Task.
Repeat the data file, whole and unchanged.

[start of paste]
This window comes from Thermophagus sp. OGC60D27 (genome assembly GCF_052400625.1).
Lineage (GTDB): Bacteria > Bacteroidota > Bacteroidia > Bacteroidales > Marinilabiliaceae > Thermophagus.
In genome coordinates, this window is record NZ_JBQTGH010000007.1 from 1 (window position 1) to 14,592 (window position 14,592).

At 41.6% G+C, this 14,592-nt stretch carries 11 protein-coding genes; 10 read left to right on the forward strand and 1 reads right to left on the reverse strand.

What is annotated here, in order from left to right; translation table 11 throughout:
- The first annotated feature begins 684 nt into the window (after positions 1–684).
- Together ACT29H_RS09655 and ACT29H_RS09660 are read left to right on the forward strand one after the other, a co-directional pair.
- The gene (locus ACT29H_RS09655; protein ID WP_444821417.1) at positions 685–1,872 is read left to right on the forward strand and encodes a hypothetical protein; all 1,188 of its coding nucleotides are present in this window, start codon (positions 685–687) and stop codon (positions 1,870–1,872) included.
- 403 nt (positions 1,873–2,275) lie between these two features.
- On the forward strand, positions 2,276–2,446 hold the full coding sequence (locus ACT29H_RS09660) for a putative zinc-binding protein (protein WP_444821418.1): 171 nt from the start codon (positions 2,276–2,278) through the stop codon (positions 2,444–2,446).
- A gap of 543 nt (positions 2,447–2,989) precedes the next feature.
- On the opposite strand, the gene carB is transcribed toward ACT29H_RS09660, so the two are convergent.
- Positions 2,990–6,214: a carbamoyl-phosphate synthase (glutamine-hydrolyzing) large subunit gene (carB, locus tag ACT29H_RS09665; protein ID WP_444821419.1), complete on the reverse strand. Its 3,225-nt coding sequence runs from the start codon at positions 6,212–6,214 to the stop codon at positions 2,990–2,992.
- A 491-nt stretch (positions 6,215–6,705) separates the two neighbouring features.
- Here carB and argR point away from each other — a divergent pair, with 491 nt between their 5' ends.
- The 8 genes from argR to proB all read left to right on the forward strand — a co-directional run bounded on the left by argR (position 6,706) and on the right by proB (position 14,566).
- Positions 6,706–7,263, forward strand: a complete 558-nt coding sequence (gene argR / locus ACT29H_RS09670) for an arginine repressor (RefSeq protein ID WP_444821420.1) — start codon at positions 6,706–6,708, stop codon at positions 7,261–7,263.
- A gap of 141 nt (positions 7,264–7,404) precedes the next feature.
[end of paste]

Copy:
This window comes from Thermophagus sp. OGC60D27 (genome assembly GCF_052400625.1).
Lineage (GTDB): Bacteria > Bacteroidota > Bacteroidia > Bacteroidales > Marinilabiliaceae > Thermophagus.
In genome coordinates, this window is record NZ_JBQTGH010000007.1 from 1 (window position 1) to 14,592 (window position 14,592).

At 41.6% G+C, this 14,592-nt stretch carries 11 protein-coding genes; 10 read left to right on the forward strand and 1 reads right to left on the reverse strand.

What is annotated here, in order from left to right; translation table 11 throughout:
- The first annotated feature begins 684 nt into the window (after positions 1–684).
- Together ACT29H_RS09655 and ACT29H_RS09660 are read left to right on the forward strand one after the other, a co-directional pair.
- The gene (locus ACT29H_RS09655; protein ID WP_444821417.1) at positions 685–1,872 is read left to right on the forward strand and encodes a hypothetical protein; all 1,188 of its coding nucleotides are present in this window, start codon (positions 685–687) and stop codon (positions 1,870–1,872) included.
- 403 nt (positions 1,873–2,275) lie between these two features.
- On the forward strand, positions 2,276–2,446 hold the full coding sequence (locus ACT29H_RS09660) for a putative zinc-binding protein (protein WP_444821418.1): 171 nt from the start codon (positions 2,276–2,278) through the stop codon (positions 2,444–2,446).
- A gap of 543 nt (positions 2,447–2,989) precedes the next feature.
- On the opposite strand, the gene carB is transcribed toward ACT29H_RS09660, so the two are convergent.
- Positions 2,990–6,214: a carbamoyl-phosphate synthase (glutamine-hydrolyzing) large subunit gene (carB, locus tag ACT29H_RS09665; protein ID WP_444821419.1), complete on the reverse strand. Its 3,225-nt coding sequence runs from the start codon at positions 6,212–6,214 to the stop codon at positions 2,990–2,992.
- A 491-nt stretch (positions 6,215–6,705) separates the two neighbouring features.
- Here carB and argR point away from each other — a divergent pair, with 491 nt between their 5' ends.
- The 8 genes from argR to proB all read left to right on the forward strand — a co-directional run bounded on the left by argR (position 6,706) and on the right by proB (position 14,566).
- Positions 6,706–7,263, forward strand: a complete 558-nt coding sequence (gene argR / locus ACT29H_RS09670) for an arginine repressor (RefSeq protein ID WP_444821420.1) — start codon at positions 6,706–6,708, stop codon at positions 7,261–7,263.
- A gap of 141 nt (positions 7,264–7,404) precedes the next feature.